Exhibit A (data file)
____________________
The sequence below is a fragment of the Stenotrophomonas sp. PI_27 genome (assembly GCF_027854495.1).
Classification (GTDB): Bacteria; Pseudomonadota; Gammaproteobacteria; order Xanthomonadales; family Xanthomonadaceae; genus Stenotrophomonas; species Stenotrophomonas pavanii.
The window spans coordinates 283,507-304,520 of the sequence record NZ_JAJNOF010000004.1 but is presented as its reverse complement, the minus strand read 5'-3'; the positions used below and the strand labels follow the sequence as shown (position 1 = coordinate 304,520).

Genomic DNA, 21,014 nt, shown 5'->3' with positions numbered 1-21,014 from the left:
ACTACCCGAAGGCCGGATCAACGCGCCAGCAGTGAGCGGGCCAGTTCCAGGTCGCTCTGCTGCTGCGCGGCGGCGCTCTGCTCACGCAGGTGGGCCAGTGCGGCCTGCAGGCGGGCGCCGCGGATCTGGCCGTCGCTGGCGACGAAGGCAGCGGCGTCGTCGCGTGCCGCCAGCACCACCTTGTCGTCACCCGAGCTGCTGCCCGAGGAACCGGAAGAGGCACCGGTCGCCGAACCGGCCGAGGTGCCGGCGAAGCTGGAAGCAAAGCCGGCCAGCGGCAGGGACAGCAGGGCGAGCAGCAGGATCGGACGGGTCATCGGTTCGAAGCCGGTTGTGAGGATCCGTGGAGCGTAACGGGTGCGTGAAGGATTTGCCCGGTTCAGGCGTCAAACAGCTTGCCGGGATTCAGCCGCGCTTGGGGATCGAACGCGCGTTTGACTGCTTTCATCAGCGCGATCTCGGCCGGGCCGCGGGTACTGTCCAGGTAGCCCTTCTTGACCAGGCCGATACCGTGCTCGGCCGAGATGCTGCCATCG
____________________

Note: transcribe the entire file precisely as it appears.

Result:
The sequence below is a fragment of the Stenotrophomonas sp. PI_27 genome (assembly GCF_027854495.1).
Classification (GTDB): Bacteria; Pseudomonadota; Gammaproteobacteria; order Xanthomonadales; family Xanthomonadaceae; genus Stenotrophomonas; species Stenotrophomonas pavanii.
The window spans coordinates 283,507-304,520 of the sequence record NZ_JAJNOF010000004.1 but is presented as its reverse complement, the minus strand read 5'-3'; the positions used below and the strand labels follow the sequence as shown (position 1 = coordinate 304,520).

Genomic DNA, 21,014 nt, shown 5'->3' with positions numbered 1-21,014 from the left:
ACTACCCGAAGGCCGGATCAACGCGCCAGCAGTGAGCGGGCCAGTTCCAGGTCGCTCTGCTGCTGCGCGGCGGCGCTCTGCTCACGCAGGTGGGCCAGTGCGGCCTGCAGGCGGGCGCCGCGGATCTGGCCGTCGCTGGCGACGAAGGCAGCGGCGTCGTCGCGTGCCGCCAGCACCACCTTGTCGTCACCCGAGCTGCTGCCCGAGGAACCGGAAGAGGCACCGGTCGCCGAACCGGCCGAGGTGCCGGCGAAGCTGGAAGCAAAGCCGGCCAGCGGCAGGGACAGCAGGGCGAGCAGCAGGATCGGACGGGTCATCGGTTCGAAGCCGGTTGTGAGGATCCGTGGAGCGTAACGGGTGCGTGAAGGATTTGCCCGGTTCAGGCGTCAAACAGCTTGCCGGGATTCAGCCGCGCTTGGGGATCGAACGCGCGTTTGACTGCTTTCATCAGCGCGATCTCGGCCGGGCCGCGGGTACTGTCCAGGTAGCCCTTCTTGACCAGGCCGATACCGTGCTCGGCCGAGATGCTGCCATCG